Sunday’s Scripture ~ I Corinthians 15:12-23.
Aslan has died. He sacrificed himself on the stone table in place of the traitor, Edmund. Bound and shaved, the great King of Narnia lays disgraced without breath in his body. Lucy and Susan, much like the women at the foot of the cross, weep uncontrollably. Their beloved friend is gone, along with their hope.
Then, CS Lewis “breaks” the “fourth wall” – a characteristic of his writing. He pauses the activity of the narrative and turns to speak directly to the reader:
I hope no one who reads this book has been quite as miserable as Susan and Lucy were that night; but if you have been – if you’ve been up all night and cried till you have no more tears left in you – you will know that there comes in the end a sort of quietness. You feel as if nothing was ever going to happen again.*
That chasm of quiet swept over Jerusalem after Jesus’ body was taken from the cross, swaddled in cloth, and laid in a borrowed grave. That chasm of quiet sweeps over any person and any house where the voice of a loved one used to be heard, but now is heard no more.
Sometimes the quiet is a welcomed relief. There is so much activity following a death that there is comfort to be experienced in the silence.
That silence…is also pregnant. Expectant. Full of energy as it anticipates being broken. What will be the first word? What will transform the silence into song?
The Rev. Jan Richardson is a writer and an artist; her chosen mediums are collaging, oils, and words. She is also a friend. I often turn to Jan’s art when I find myself in expectant silence. Below is a poem she wrote, I am sure, as she imagined the dew settling in the garden as day broke on the Third Day.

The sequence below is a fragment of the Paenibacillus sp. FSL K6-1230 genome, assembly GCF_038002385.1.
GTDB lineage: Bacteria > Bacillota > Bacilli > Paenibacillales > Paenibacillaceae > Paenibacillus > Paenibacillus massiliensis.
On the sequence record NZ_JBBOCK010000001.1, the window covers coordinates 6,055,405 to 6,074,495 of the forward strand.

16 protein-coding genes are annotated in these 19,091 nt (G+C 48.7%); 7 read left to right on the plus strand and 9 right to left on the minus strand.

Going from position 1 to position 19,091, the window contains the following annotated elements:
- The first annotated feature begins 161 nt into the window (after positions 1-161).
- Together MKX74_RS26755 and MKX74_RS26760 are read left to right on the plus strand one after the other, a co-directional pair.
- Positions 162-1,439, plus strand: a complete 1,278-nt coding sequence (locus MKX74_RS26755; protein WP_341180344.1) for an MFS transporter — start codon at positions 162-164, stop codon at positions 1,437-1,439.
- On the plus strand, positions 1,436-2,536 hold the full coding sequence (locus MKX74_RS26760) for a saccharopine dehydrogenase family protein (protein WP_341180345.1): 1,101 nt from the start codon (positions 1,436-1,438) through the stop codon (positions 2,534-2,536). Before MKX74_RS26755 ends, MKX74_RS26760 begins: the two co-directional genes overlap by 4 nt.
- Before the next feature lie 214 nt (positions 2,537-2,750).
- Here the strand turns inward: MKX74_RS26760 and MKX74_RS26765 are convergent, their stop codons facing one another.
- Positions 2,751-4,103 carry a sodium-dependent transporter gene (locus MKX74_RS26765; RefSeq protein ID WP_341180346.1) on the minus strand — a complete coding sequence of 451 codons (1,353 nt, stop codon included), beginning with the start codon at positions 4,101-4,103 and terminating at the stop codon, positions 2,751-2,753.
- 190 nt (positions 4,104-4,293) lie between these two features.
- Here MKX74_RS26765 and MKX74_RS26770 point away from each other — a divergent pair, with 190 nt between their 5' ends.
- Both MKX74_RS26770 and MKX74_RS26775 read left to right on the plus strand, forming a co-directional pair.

For Jan – the first word after the quiet that follows a night of mourning is blessing. Blessing accompanies the dawn.
Risen by Rev. Jan Richardson**
If you are looking for a blessing, do not linger here.
Here is only emptiness, a hollow, a husk where a blessing used to be.
This blessing was not content in its confinement.
It could not abide its isolation, the unrelenting silence, the pressing stench of death.
So if it is a blessing you seek, open your own mouth.
Fill your lungs with the air this new morning brings
And then release it with a cry.
Hear how the blessing breaks forth in your own voice,
How your own lips form every word you never dreamed to say.
See how the blessings circle back again, wanting you to repeat it, but louder,
How it draws you, pulls you, sends you to proclaim its only word:
Risen. Risen. Risen.
Thanks be to God. Amen.
*The Lion, the Witch, and the Wardrobe 158.
**Circle of Grace 151-153; explore also janrichardson.com.